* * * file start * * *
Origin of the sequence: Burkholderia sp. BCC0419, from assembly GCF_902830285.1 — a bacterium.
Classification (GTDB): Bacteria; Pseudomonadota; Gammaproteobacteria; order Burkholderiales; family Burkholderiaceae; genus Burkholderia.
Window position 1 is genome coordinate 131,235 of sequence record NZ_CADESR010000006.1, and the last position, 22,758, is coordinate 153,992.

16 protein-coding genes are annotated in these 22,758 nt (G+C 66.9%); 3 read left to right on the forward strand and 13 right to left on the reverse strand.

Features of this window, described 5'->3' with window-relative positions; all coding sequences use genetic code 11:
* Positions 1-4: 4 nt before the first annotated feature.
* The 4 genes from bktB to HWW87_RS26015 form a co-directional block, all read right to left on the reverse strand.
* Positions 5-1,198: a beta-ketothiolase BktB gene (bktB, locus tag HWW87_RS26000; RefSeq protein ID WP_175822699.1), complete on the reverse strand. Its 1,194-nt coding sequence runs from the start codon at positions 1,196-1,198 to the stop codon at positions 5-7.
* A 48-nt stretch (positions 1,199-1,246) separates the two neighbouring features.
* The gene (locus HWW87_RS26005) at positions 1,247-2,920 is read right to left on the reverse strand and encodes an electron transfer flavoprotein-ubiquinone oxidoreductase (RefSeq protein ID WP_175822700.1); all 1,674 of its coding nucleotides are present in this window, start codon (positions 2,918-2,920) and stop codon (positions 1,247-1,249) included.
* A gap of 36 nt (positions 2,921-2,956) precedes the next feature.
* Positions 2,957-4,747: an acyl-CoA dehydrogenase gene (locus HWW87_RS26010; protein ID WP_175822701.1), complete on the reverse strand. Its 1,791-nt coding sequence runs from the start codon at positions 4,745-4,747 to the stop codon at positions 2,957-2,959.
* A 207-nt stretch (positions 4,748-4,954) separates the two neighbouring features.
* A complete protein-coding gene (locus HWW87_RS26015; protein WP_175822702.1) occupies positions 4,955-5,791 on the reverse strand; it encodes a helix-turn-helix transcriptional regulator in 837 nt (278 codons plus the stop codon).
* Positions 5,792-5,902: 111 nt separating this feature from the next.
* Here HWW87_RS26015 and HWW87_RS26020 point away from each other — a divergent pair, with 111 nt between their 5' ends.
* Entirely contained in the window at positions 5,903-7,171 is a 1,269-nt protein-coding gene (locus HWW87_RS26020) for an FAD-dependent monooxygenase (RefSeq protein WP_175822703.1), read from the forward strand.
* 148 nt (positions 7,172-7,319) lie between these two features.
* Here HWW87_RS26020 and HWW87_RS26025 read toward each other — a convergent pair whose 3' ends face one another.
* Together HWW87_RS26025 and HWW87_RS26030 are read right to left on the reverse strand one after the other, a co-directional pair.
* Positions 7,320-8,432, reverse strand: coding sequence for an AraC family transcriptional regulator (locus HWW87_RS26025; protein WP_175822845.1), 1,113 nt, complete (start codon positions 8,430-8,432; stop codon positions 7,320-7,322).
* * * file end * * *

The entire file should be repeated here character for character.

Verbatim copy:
Origin of the sequence: Burkholderia sp. BCC0419, from assembly GCF_902830285.1 — a bacterium.
Classification (GTDB): Bacteria; Pseudomonadota; Gammaproteobacteria; order Burkholderiales; family Burkholderiaceae; genus Burkholderia.
Window position 1 is genome coordinate 131,235 of sequence record NZ_CADESR010000006.1, and the last position, 22,758, is coordinate 153,992.

16 protein-coding genes are annotated in these 22,758 nt (G+C 66.9%); 3 read left to right on the forward strand and 13 right to left on the reverse strand.

Features of this window, described 5'->3' with window-relative positions; all coding sequences use genetic code 11:
* Positions 1-4: 4 nt before the first annotated feature.
* The 4 genes from bktB to HWW87_RS26015 form a co-directional block, all read right to left on the reverse strand.
* Positions 5-1,198: a beta-ketothiolase BktB gene (bktB, locus tag HWW87_RS26000; RefSeq protein ID WP_175822699.1), complete on the reverse strand. Its 1,194-nt coding sequence runs from the start codon at positions 1,196-1,198 to the stop codon at positions 5-7.
* A 48-nt stretch (positions 1,199-1,246) separates the two neighbouring features.
* The gene (locus HWW87_RS26005) at positions 1,247-2,920 is read right to left on the reverse strand and encodes an electron transfer flavoprotein-ubiquinone oxidoreductase (RefSeq protein ID WP_175822700.1); all 1,674 of its coding nucleotides are present in this window, start codon (positions 2,918-2,920) and stop codon (positions 1,247-1,249) included.
* A gap of 36 nt (positions 2,921-2,956) precedes the next feature.
* Positions 2,957-4,747: an acyl-CoA dehydrogenase gene (locus HWW87_RS26010; protein ID WP_175822701.1), complete on the reverse strand. Its 1,791-nt coding sequence runs from the start codon at positions 4,745-4,747 to the stop codon at positions 2,957-2,959.
* A 207-nt stretch (positions 4,748-4,954) separates the two neighbouring features.
* A complete protein-coding gene (locus HWW87_RS26015; protein WP_175822702.1) occupies positions 4,955-5,791 on the reverse strand; it encodes a helix-turn-helix transcriptional regulator in 837 nt (278 codons plus the stop codon).
* Positions 5,792-5,902: 111 nt separating this feature from the next.
* Here HWW87_RS26015 and HWW87_RS26020 point away from each other — a divergent pair, with 111 nt between their 5' ends.
* Entirely contained in the window at positions 5,903-7,171 is a 1,269-nt protein-coding gene (locus HWW87_RS26020) for an FAD-dependent monooxygenase (RefSeq protein WP_175822703.1), read from the forward strand.
* 148 nt (positions 7,172-7,319) lie between these two features.
* Here HWW87_RS26020 and HWW87_RS26025 read toward each other — a convergent pair whose 3' ends face one another.
* Together HWW87_RS26025 and HWW87_RS26030 are read right to left on the reverse strand one after the other, a co-directional pair.
* Positions 7,320-8,432, reverse strand: coding sequence for an AraC family transcriptional regulator (locus HWW87_RS26025; protein WP_175822845.1), 1,113 nt, complete (start codon positions 8,430-8,432; stop codon positions 7,320-7,322).